The old song says that a sigh is just a sigh. But when a manager sighs or swears when an employee requests leave under the Family and Medical Leave Act, it can be the start of real problems for the employer. That's what attendees at the recent Society for Human Resource Management's annual conference were told.
The Seventh Circuit Court of Appeals gets its cases from the Eastern and Western districts of Wisconsin, in addition to districts in Illinois and Indiana. The court recently affirmed a lower court’s summary judgment in favor of an employer in a Family and Medical Leave Act and Americans with Disabilities Act dispute.
Twenty-five years have gone by since the Family and Medical Leave Act of 1993 (FMLA) was pushed through Congress and then signed into law by President Bill Clinton. The landmark legislation protects the jobs of workers who need leave to tend to medical problems or to care for a family member.
We read recently in a publication for Human Resources professionals a headline that was apparently intended to poke a little fun at a Wisconsin worker. The man had requested leave under the Family and Medical Leave Act and been denied and fired. Here's the headline that ran in HR Morning: "Can an employee take FMLA leave for the death of a pet? Court weighs in."
Under a recent proposal in the Wisconsin State Assembly, some part-time workers would lose Family and Medical Leave benefits. The proposal would allow businesses to deny benefits to those who work between 19 and 24 hours per week.
Much of Milwaukee's news coverage over the last few weeks of the year revolved around the Tax Cuts and Jobs Act of 2017. The bill was introduced on Nov. 2 by Rep. Paul Ryan of Wisconsin and others and signed into law on Dec. 22.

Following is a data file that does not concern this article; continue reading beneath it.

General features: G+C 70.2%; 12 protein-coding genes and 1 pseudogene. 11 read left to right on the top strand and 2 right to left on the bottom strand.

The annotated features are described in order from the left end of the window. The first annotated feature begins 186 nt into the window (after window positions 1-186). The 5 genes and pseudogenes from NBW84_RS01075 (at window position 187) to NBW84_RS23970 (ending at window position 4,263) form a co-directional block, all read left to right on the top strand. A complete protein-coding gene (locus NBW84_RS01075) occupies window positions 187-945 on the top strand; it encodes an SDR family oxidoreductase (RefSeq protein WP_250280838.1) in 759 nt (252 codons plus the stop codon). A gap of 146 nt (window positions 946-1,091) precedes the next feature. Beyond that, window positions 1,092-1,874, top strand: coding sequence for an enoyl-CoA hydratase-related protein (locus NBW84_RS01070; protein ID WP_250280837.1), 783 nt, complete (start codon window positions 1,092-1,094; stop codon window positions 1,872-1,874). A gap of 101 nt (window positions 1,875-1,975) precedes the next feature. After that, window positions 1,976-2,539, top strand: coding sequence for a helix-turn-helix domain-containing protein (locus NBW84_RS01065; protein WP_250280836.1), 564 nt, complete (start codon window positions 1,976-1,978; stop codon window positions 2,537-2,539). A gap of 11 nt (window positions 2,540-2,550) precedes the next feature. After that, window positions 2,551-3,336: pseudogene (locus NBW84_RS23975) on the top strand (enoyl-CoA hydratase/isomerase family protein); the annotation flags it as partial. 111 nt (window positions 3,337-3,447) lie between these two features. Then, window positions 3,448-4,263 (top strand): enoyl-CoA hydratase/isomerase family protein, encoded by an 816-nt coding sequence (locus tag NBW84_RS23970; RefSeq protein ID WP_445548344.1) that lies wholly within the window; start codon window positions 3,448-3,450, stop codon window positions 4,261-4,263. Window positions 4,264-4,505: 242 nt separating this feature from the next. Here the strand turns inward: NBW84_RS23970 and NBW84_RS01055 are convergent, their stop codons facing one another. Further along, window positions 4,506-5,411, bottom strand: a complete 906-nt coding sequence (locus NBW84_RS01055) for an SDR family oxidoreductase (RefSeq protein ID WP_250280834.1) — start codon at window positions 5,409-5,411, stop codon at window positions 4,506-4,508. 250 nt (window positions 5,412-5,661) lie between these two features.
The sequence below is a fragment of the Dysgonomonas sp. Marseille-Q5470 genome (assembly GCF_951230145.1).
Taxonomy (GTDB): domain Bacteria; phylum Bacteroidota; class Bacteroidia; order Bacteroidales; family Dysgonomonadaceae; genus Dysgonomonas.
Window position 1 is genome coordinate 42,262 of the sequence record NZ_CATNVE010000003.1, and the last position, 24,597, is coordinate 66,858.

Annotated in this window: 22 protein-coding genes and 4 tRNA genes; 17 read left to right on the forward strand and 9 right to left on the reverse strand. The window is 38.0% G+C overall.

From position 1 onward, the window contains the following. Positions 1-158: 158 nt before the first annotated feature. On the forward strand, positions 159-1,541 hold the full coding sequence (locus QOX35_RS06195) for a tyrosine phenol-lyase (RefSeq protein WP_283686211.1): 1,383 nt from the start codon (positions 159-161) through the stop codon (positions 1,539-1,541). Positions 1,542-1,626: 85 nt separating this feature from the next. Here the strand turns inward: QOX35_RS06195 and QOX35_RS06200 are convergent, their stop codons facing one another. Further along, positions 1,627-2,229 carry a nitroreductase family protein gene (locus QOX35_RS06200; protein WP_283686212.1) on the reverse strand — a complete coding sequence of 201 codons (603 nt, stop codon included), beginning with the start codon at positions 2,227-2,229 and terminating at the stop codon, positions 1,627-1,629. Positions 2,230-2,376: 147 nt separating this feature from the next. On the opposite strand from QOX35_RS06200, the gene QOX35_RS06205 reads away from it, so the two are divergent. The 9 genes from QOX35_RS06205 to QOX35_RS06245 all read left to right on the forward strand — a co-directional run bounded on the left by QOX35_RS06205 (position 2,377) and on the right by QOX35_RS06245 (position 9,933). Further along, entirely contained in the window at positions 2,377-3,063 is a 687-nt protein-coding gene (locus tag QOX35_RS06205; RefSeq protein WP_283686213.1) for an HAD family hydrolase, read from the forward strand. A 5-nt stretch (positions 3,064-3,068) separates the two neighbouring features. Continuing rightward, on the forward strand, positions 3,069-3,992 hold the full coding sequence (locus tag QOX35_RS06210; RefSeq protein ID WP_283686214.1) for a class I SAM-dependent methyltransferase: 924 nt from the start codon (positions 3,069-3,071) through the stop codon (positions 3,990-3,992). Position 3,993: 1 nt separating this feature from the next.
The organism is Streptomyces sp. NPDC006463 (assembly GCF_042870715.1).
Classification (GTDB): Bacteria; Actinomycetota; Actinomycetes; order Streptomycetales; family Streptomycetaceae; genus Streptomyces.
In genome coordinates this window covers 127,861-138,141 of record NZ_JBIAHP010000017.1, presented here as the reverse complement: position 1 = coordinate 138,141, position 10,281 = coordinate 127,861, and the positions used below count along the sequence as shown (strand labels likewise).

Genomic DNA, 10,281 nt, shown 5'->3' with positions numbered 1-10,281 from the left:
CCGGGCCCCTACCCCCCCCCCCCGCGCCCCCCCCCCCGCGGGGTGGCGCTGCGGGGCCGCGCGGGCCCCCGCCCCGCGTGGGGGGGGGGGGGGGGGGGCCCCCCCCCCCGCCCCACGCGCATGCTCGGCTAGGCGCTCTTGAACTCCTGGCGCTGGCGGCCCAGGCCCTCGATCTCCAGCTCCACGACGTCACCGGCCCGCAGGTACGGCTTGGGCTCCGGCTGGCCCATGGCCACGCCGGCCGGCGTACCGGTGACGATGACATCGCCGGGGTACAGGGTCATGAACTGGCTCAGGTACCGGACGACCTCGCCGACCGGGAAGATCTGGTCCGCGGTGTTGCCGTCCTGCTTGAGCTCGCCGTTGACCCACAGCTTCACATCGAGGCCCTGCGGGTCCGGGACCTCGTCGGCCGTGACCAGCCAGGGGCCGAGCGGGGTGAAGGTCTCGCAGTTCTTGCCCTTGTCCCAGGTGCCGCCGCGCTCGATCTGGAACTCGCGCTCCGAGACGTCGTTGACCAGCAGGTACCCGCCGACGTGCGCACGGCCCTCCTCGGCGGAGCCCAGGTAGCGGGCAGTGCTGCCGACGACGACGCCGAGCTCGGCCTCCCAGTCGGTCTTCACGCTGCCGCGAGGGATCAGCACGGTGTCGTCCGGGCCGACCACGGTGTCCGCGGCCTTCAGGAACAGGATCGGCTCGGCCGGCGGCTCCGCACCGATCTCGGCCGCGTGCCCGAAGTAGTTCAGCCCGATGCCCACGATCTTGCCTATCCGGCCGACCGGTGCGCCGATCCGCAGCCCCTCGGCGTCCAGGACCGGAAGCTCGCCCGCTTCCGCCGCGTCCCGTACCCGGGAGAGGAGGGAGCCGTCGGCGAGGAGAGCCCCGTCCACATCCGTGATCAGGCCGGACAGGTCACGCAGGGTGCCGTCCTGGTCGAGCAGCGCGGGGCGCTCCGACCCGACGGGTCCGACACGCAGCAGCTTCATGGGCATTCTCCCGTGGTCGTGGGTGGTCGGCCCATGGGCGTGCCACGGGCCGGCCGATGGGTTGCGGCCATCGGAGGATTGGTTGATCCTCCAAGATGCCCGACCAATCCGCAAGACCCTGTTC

We all have our little holiday rituals. Some of us bake cookies to share over holiday meals. Others spend an inordinate amount of time wrapping presents so that they look just so, while still others put real time into thinking about the New Year's resolutions that they will make and break.
If you are injured or ill and can't immediately return to work after using all of your FMLA (Family and Medical Leave Act) leave, can your employer fire you? A federal appeals court ruling indicates that your employer might be required to grant you an accommodation of some extra days or weeks, but not two months or more.
Everyone who works for a living in Milwaukee understands that employees and employers are going to have diverging points of view on a number of topics. Company owners and workers often have different ideas of what's appropriate in matters such as pay, vacation time, workplace attire and more.
The Family and Medical Leave Act has been around nearly a quarter of a century, helping Americans take care of important medical issues and loved ones without fear of losing their jobs. The law's benefits are sometimes taken for granted, but a new study suggests that low-income workers are often unable to take advantage of FMLA's benefits or are uncomfortable doing so.